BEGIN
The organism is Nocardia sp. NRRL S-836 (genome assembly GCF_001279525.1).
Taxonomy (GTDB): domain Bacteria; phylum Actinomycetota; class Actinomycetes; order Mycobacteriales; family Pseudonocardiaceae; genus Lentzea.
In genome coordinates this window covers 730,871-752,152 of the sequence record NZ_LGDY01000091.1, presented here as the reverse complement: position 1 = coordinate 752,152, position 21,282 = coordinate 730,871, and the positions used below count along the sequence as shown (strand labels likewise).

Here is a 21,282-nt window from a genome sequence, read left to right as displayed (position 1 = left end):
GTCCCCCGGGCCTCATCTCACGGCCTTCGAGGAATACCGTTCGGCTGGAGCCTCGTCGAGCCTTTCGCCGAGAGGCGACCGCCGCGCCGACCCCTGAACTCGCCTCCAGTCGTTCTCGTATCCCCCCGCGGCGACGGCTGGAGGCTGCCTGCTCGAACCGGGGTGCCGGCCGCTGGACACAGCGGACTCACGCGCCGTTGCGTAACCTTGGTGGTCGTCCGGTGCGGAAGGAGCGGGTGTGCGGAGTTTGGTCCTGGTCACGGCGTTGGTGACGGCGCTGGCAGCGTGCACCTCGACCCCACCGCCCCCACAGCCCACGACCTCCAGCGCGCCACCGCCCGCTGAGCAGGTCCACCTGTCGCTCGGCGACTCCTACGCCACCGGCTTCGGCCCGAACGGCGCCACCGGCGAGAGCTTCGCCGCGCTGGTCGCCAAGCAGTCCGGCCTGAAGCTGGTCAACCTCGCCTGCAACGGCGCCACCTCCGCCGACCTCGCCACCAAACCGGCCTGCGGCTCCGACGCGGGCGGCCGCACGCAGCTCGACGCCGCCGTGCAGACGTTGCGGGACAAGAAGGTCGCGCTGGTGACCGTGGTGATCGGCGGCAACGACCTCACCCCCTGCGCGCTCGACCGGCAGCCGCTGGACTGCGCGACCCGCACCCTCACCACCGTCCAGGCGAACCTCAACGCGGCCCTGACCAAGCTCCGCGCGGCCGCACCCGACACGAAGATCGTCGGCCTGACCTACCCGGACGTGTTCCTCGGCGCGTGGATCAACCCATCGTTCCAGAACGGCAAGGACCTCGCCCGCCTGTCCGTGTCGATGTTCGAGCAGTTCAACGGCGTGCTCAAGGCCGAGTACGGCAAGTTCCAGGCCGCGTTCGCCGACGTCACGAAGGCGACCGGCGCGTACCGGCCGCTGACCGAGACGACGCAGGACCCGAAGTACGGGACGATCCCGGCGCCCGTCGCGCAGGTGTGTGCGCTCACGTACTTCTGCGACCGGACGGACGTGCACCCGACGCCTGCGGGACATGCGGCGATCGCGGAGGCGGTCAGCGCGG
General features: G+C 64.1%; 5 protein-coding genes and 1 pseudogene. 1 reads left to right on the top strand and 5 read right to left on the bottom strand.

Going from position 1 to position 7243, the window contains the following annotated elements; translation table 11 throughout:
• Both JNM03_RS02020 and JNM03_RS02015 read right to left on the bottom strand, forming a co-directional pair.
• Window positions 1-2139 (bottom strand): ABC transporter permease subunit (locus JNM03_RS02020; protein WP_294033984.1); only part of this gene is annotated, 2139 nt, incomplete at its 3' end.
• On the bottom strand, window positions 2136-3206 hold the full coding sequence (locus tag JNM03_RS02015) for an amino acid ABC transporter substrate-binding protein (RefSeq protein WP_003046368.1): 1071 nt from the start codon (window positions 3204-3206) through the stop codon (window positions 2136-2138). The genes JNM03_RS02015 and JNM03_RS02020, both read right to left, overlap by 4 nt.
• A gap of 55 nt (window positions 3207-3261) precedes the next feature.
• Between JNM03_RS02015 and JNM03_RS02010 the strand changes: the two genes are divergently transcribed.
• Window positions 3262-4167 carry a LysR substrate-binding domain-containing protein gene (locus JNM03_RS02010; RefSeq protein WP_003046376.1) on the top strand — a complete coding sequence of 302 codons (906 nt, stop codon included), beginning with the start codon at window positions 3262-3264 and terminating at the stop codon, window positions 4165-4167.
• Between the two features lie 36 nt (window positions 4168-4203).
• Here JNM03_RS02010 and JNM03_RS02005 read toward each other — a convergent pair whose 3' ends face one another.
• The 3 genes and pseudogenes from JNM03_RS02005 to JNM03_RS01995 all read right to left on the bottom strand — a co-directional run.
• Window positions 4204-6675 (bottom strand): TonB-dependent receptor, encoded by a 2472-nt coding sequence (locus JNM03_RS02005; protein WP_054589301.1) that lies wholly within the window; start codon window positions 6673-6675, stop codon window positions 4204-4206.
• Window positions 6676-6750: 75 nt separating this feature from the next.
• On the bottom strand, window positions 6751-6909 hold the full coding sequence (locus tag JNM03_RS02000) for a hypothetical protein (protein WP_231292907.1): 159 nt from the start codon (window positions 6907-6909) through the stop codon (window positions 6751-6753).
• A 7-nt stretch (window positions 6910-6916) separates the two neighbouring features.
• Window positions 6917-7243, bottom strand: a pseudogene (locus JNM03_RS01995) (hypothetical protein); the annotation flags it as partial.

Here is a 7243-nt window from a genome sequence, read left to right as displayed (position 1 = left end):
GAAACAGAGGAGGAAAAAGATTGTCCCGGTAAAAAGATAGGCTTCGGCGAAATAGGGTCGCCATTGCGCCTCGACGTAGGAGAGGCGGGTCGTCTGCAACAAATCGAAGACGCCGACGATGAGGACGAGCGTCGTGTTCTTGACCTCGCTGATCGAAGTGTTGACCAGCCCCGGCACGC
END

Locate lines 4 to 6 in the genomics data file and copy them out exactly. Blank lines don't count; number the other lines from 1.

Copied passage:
Here is a 21,282-nt window from a genome sequence, read left to right as displayed (position 1 = left end):
GTCCCCCGGGCCTCATCTCACGGCCTTCGAGGAATACCGTTCGGCTGGAGCCTCGTCGAGCCTTTCGCCGAGAGGCGACCGCCGCGCCGACCCCTGAACTCGCCTCCAGTCGTTCTCGTATCCCCCCGCGGCGACGGCTGGAGGCTGCCTGCTCGAACCGGGGTGCCGGCCGCTGGACACAGCGGACTCACGCGCCGTTGCGTAACCTTGGTGGTCGTCCGGTGCGGAAGGAGCGGGTGTGCGGAGTTTGGTCCTGGTCACGGCGTTGGTGACGGCGCTGGCAGCGTGCACCTCGACCCCACCGCCCCCACAGCCCACGACCTCCAGCGCGCCACCGCCCGCTGAGCAGGTCCACCTGTCGCTCGGCGACTCCTACGCCACCGGCTTCGGCCCGAACGGCGCCACCGGCGAGAGCTTCGCCGCGCTGGTCGCCAAGCAGTCCGGCCTGAAGCTGGTCAACCTCGCCTGCAACGGCGCCACCTCCGCCGACCTCGCCACCAAACCGGCCTGCGGCTCCGACGCGGGCGGCCGCACGCAGCTCGACGCCGCCGTGCAGACGTTGCGGGACAAGAAGGTCGCGCTGGTGACCGTGGTGATCGGCGGCAACGACCTCACCCCCTGCGCGCTCGACCGGCAGCCGCTGGACTGCGCGACCCGCACCCTCACCACCGTCCAGGCGAACCTCAACGCGGCCCTGACCAAGCTCCGCGCGGCCGCACCCGACACGAAGATCGTCGGCCTGACCTACCCGGACGTGTTCCTCGGCGCGTGGATCAACCCATCGTTCCAGAACGGCAAGGACCTCGCCCGCCTGTCCGTGTCGATGTTCGAGCAGTTCAACGGCGTGCTCAAGGCCGAGTACGGCAAGTTCCAGGCCGCGTTCGCCGACGTCACGAAGGCGACCGGCGCGTACCGGCCGCTGACCGAGACGACGCAGGACCCGAAGTACGGGACGATCCCGGCGCCCGTCGCGCAGGTGTGTGCGCTCACGTACTTCTGCGACCGGACGGACGTGCACCCGACGCCTGCGGGACATGCGGCGATCGCGGAGGCGGTCAGCGCGG
General features: G+C 64.1%; 5 protein-coding genes and 1 pseudogene. 1 reads left to right on the top strand and 5 read right to left on the bottom strand.